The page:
In the Philippines, people were already mining in the pre-colonial period of the island nation. Today, mining is deeply rooted in the local culture, which is characterised by the fact that the common good has always been of central importance. The traditional small-scale mining conducted by the Kankana-ey and still in existence on Luzon today, is determined by manifold rites and taboos that ensure a sustainable use of natural resources. This inherent social mentality is particularly reflected in the distribution of the benefits from gold mining: Based on the collective ownership of the natural resources by the tribe, part of the mined ore serves as a kind of basic social security for all those members of a tribe who are themselves not actively involved in mining. Among them, elderly people - particularly elderly women - are prioritised by receiving a larger share for the purpose of their old-age provision. In general, resource extraction in the Philippines goes hand in hand with the expectation of the people in the local communities that it will provide direct benefits for them. This attitude can be traced back to the core traditional value of "Pakikisama", which entails Filipinos getting along well with others or being willing to share with others. There is a close affinity between the ideal of Pakikisama and the behavioural norms of traditional Kankana-ey mining as well as the Christian value of charity. This affinity has its roots in the fact that, as a result of the Christianisation of the archipelago by the Spanish from the middle of the 16th century onwards, Christian values gradually started to superimpose themselves upon the moral maxims of early tribal society without, however, eradicating them. Consequently, there is a canon of values today according to which the extraction of non-renewable resources is in extricably linked to the obligation of a raw materials company to assume social and ecological responsibility in the sense of sustainability. Conversely, the prestige of mining operators or their acceptance by the population is based on their compliance with social conventions. Against this background, long-term business success in the archipelago is decisively dependent on the cultural value conformity of a raw material producer. This is particularly evident in the comparison of the two raw materials companies Lafayette Mining Limited and Philex Mining Corporation (PMC). The mismanagement of the Australian mining company Lafayette Mining Limited, characterised by its disregard of such values, led to an insufficient internalisation of negative external effects and, subsequently, to the failure of the company in the Philippines after only a short time. In contrast, the value-oriented management orientation with an instrumentalisation of religion has been key to the success of the raw materials company Philex Mining Corporation - on which this dissertation focuses - since its foundation in 1955. Simultaneously, PMC's value identity acts as a driver of sustainable development in its mining environment. On the basis of its value-based culture of responsibility, the company sets new trends in sustainability on the one hand and exceeds existing legal standards on the other, making it an important incentiviser for policymakers and the economy. Its extremely successful sustainability concept, which is characterised by the compatibility of the economic interests of mining with the concerns of the natural environment on the one hand and with the needs of the local population on the other, even made PMC's Padcal mine a model example in the conception of the Philippine Mining Act of 1995. The latter made for the first time the creation of external benefits obligatory for large-scale mining. As a historically evolved set of rules, however, its provisions can only be understood through history. The principle of property law, according to which all mineral resources are state property, goes back to a papal decree from Pope Alexander VI at the end of the 15th century, which legitimised Spain - at that time an imperialist country - to subjugate and exploit previously undiscovered countries, with the condition that these be Christianised for reasons of power politics of the Apostolic See. On this basis, the Spanish crown seized the archipelago in the 16th century, driven by a greed for power and wealth, but without being able to build on its successes in South America. Appropriated by the Spanish conquest of the islands, property rights fell to the new colonial power, the USA, after the Spanish-American War and to the Philippine state after the islands' independence in 1946. With the exception of the privatisation of non-renewable resources under the colonial mining law of the USA, the property rights principle according to which all mineral resources are state property, is an integral part of the legislation. The Philippines, in the course of their independence, anchored a protectionist motivated quota regulation. This was a reaction to the colonial US-American mining law that disregarded external effects and was so itself a strong contrast to the earlier, Spanish mining law that had surprised with its welfare-theoretical contents. The protectionist motivated quota regulation of the Philippines limited the foreign capital share in favour of the Filipinos and formed the prelude to a raw materials policy that moved back and forth within the field of tension between the nationalisation of mineral resources on the one hand and their liberalisation on the other. Today, the liberal Philippine Mining Act of 1995 stands at the end point of these fluctuating developments. However, much of today's legislation on the internalisation of negative environmental mining effects dates back to the reign of Ferdinand Marcos, who made the Philippines a legislative pioneer in sustainability. However, since the 1970s, there has been a lack of consistent enforcement of the internalising legislation, so that only mine management based on Filipino-Christian values - as practised for decades by Philex Mining Corporation - is a guarantor of sustainability in mining in the archipelago.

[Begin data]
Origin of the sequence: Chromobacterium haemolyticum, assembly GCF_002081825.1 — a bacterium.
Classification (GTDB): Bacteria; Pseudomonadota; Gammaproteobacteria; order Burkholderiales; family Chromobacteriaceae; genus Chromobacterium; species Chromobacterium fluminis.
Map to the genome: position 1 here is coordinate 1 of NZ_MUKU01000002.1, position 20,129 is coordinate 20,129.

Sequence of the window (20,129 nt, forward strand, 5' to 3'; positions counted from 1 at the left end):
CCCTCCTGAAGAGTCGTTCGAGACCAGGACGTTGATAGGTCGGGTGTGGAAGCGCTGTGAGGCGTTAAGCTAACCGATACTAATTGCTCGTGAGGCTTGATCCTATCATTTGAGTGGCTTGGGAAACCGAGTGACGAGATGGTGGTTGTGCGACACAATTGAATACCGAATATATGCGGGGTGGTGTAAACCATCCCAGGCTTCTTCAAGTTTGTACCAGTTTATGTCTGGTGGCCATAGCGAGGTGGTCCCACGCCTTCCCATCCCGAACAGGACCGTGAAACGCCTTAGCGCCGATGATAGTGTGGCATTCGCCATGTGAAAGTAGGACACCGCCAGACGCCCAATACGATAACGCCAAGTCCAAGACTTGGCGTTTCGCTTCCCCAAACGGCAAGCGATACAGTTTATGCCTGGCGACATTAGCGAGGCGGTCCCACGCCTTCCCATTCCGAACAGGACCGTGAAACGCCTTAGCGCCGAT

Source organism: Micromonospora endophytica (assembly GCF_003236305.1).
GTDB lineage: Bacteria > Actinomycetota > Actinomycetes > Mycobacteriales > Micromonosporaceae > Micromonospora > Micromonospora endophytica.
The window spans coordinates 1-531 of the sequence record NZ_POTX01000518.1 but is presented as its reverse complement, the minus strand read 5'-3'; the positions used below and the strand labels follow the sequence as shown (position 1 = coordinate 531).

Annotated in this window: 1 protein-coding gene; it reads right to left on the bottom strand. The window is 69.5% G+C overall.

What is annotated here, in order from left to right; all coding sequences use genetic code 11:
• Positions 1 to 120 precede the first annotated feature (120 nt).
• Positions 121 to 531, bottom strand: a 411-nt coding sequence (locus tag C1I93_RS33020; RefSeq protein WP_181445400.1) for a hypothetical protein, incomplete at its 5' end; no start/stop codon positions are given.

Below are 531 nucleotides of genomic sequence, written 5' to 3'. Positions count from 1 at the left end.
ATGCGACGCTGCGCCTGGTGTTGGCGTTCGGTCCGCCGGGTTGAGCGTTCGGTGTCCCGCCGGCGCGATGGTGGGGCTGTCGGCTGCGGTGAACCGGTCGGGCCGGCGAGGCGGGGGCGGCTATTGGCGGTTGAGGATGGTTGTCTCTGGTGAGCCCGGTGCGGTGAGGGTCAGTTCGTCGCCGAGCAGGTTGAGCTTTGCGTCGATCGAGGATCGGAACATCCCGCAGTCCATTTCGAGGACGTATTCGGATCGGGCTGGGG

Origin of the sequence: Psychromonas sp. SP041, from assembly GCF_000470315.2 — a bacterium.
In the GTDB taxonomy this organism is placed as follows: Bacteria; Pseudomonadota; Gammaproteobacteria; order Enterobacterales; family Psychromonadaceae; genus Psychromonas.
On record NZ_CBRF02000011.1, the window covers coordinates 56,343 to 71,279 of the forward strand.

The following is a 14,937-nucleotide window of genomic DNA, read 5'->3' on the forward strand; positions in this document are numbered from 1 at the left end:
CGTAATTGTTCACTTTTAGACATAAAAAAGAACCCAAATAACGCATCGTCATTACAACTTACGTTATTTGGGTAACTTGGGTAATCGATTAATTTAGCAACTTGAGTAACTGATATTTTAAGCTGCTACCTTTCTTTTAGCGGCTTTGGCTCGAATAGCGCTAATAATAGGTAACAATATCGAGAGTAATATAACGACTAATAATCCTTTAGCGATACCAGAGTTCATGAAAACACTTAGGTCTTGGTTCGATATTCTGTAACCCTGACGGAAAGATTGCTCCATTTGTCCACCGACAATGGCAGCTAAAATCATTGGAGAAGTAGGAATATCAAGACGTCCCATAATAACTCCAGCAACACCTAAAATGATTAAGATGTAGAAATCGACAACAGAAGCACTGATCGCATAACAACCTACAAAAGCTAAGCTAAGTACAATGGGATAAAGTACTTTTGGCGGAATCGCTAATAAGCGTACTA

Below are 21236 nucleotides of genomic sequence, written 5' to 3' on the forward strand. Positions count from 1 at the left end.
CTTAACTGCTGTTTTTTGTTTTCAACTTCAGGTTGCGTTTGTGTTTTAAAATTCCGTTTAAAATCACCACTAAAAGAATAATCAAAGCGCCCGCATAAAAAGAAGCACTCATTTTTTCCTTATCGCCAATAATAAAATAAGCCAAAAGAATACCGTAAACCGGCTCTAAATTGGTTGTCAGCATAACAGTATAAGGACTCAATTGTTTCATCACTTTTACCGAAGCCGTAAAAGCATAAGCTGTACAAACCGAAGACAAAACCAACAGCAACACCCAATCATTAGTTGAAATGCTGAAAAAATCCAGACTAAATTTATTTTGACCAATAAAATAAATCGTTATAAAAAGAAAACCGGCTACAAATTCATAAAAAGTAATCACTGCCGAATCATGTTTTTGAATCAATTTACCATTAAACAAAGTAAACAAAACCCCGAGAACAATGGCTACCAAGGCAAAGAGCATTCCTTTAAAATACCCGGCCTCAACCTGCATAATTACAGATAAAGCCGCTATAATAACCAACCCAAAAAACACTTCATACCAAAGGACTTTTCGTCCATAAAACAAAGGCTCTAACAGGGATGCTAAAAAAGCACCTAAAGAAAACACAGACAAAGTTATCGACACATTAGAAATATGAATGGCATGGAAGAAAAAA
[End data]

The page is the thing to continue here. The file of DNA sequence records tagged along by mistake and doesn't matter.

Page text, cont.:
- International Economics Unit